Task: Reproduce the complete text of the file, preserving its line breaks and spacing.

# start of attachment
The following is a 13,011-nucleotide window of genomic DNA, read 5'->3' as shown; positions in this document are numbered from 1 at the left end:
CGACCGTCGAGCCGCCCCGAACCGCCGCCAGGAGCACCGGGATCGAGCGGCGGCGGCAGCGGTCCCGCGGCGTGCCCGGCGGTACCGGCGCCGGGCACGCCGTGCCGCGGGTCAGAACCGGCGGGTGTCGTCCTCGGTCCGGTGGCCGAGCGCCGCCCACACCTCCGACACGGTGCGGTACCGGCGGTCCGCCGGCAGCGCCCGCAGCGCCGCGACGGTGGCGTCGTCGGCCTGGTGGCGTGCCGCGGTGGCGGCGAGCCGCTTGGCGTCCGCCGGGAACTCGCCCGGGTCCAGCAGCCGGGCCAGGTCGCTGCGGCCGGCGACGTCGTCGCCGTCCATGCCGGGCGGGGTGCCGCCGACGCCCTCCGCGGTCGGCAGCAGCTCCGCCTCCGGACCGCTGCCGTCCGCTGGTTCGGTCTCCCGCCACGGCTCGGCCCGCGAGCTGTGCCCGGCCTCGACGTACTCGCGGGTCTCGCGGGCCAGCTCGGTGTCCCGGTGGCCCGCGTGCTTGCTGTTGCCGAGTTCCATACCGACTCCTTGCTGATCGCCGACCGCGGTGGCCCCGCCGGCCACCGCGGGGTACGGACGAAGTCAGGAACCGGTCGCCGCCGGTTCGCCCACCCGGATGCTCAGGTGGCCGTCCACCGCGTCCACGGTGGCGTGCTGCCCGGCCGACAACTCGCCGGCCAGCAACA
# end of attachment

The following is a 13,011-nucleotide window of genomic DNA, read 5'->3' as shown; positions in this document are numbered from 1 at the left end:
CGACCGTCGAGCCGCCCCGAACCGCCGCCAGGAGCACCGGGATCGAGCGGCGGCGGCAGCGGTCCCGCGGCGTGCCCGGCGGTACCGGCGCCGGGCACGCCGTGCCGCGGGTCAGAACCGGCGGGTGTCGTCCTCGGTCCGGTGGCCGAGCGCCGCCCACACCTCCGACACGGTGCGGTACCGGCGGTCCGCCGGCAGCGCCCGCAGCGCCGCGACGGTGGCGTCGTCGGCCTGGTGGCGTGCCGCGGTGGCGGCGAGCCGCTTGGCGTCCGCCGGGAACTCGCCCGGGTCCAGCAGCCGGGCCAGGTCGCTGCGGCCGGCGACGTCGTCGCCGTCCATGCCGGGCGGGGTGCCGCCGACGCCCTCCGCGGTCGGCAGCAGCTCCGCCTCCGGACCGCTGCCGTCCGCTGGTTCGGTCTCCCGCCACGGCTCGGCCCGCGAGCTGTGCCCGGCCTCGACGTACTCGCGGGTCTCGCGGGCCAGCTCGGTGTCCCGGTGGCCCGCGTGCTTGCTGTTGCCGAGTTCCATACCGACTCCTTGCTGATCGCCGACCGCGGTGGCCCCGCCGGCCACCGCGGGGTACGGACGAAGTCAGGAACCGGTCGCCGCCGGTTCGCCCACCCGGATGCTCAGGTGGCCGTCCACCGCGTCCACGGTGGCGTGCTGCCCGGCCGACAACTCGCCGGCCAGCAACA